With this release, the samples & FX duo Mutwawa sharpen up their noise-dance chops, and turn out some music that you could almost imagine moving bodies in the club. And causing everyone to rush the DJ booths wondering what kind of weird lost classic is playing. This lives somewhere between the worlds of post-punk/funk, original Detroit techno, and ’00s electro-noise. This is alive with the energy of discovery, of figuring out how to make a new style of music for the first time. Maybe the elements have been discovered before but never in quite this way, and rarely does music sound this fresh and raw. I also choose this as best album cover art (by Joe Legzz).

Download FREE from Free Music Archive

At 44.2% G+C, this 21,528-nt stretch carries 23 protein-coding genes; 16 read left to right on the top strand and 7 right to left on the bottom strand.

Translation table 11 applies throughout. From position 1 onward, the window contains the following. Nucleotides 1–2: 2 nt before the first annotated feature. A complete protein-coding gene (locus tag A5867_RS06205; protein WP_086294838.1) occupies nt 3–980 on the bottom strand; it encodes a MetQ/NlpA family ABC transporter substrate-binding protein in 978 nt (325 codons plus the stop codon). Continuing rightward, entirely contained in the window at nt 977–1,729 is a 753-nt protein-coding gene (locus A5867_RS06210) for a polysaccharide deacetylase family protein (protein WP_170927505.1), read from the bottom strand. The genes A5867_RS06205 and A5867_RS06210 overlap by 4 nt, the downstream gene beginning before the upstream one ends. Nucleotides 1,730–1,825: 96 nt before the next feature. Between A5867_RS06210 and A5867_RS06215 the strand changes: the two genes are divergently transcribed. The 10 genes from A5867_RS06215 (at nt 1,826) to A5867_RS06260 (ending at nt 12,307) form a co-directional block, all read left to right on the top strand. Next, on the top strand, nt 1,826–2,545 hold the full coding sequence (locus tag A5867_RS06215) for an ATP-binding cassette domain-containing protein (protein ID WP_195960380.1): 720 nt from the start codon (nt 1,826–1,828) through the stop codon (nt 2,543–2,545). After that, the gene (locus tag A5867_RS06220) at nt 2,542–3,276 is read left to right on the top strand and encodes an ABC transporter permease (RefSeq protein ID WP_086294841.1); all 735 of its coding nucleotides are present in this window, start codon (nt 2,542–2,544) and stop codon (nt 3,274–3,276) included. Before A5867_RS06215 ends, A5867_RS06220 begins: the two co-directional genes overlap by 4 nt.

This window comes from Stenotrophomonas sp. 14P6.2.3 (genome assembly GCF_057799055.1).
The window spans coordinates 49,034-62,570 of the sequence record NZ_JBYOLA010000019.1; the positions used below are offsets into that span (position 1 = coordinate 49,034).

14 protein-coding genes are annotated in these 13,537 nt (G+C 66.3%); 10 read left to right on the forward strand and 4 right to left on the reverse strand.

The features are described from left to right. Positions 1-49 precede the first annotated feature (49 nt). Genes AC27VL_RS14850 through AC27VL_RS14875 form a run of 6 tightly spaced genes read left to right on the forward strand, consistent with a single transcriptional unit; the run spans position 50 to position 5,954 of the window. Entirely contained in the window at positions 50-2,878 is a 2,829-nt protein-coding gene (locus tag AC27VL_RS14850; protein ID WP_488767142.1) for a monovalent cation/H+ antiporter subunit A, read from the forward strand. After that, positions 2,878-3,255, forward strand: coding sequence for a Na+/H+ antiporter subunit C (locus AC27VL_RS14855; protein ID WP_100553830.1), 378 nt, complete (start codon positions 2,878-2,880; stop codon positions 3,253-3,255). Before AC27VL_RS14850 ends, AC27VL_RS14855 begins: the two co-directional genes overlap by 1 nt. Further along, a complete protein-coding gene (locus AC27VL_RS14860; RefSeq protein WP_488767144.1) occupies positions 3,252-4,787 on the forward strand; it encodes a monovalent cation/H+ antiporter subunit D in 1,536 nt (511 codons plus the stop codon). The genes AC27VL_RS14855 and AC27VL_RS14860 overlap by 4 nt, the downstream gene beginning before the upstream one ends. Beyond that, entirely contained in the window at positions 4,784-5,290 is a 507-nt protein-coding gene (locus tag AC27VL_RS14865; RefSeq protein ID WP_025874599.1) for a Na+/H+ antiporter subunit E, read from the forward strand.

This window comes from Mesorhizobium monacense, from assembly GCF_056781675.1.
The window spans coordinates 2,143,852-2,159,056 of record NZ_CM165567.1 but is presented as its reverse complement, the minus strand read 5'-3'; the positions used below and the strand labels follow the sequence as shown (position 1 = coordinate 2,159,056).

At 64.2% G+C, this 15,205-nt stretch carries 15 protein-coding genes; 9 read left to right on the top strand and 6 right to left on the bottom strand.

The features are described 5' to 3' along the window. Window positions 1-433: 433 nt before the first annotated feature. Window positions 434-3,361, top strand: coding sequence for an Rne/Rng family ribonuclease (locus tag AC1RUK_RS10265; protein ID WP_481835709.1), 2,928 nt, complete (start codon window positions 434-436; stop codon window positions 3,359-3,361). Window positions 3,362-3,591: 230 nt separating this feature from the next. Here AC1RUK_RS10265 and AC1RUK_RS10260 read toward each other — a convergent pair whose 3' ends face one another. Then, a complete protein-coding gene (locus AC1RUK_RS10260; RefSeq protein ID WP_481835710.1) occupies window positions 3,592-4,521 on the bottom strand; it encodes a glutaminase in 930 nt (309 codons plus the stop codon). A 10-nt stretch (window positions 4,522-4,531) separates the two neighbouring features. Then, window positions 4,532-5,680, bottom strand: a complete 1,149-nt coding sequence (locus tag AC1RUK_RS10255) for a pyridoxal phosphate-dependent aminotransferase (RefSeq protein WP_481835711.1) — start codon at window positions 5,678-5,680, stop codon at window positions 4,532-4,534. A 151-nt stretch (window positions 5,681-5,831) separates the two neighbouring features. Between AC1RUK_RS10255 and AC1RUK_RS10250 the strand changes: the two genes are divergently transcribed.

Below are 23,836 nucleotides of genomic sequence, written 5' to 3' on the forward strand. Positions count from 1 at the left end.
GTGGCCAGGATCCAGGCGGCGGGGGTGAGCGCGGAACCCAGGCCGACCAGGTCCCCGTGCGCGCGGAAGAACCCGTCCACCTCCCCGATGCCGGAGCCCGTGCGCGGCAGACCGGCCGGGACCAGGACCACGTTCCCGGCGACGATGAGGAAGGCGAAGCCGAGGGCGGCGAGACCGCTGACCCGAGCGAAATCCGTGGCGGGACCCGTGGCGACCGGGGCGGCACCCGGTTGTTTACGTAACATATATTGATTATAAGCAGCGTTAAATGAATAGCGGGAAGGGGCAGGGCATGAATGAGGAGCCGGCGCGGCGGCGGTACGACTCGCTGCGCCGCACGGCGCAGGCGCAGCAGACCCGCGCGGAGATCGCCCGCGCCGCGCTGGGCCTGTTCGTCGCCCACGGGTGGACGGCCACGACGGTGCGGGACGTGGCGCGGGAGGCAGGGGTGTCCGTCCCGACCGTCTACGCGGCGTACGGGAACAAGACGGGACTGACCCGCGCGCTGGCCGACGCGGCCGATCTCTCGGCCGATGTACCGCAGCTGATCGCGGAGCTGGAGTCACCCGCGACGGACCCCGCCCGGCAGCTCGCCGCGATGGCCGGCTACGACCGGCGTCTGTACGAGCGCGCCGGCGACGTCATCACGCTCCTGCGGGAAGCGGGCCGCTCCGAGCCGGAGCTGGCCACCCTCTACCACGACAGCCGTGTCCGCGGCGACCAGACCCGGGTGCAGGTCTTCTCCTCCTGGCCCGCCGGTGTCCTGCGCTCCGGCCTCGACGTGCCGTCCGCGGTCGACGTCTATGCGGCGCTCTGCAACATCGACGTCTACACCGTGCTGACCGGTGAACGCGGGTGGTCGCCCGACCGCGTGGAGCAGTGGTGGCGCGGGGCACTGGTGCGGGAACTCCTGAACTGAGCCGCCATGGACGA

Microwaves “Psionic Impedance”

Microwaves "Psionic Impedance"
This album I did manage to review this year, but it still deserves a slot on this list. The OTHER sci-fi avant-math-metal duo (besides Xaddax) to put out an album this year and both were amazing.

Buy from ugExplode

Trin Tran “Dark Radar”

Trin Tran "Dark Radar"
I think I did one of those cartoon double-takes when I saw that this album was coming out! Trin Tran is a one-man band featuring an ex-member of LEGENDARY 90’s Now Wave band Xerobot. This project has existed maybe as far back as 2000? but only a few songs have ever made it out to the public. Thank GOD? (“GOD?” being the name of the record label imprint that released this) for this collection of all the early Trin Tran recordings. Jerky, spazzy, robot rock that’s not too dissimilar to what other ex-Xerobotters were doing with their band Numbers. Trin Tran is onto a new, fuller and more rock’n’roll(?) sound these days, but I’m really glad these recordings got the release they deserve.

Buy from Drag City

Aaron Dilloway “Modern Jester”

Aaron Dilloway "Modern Jester"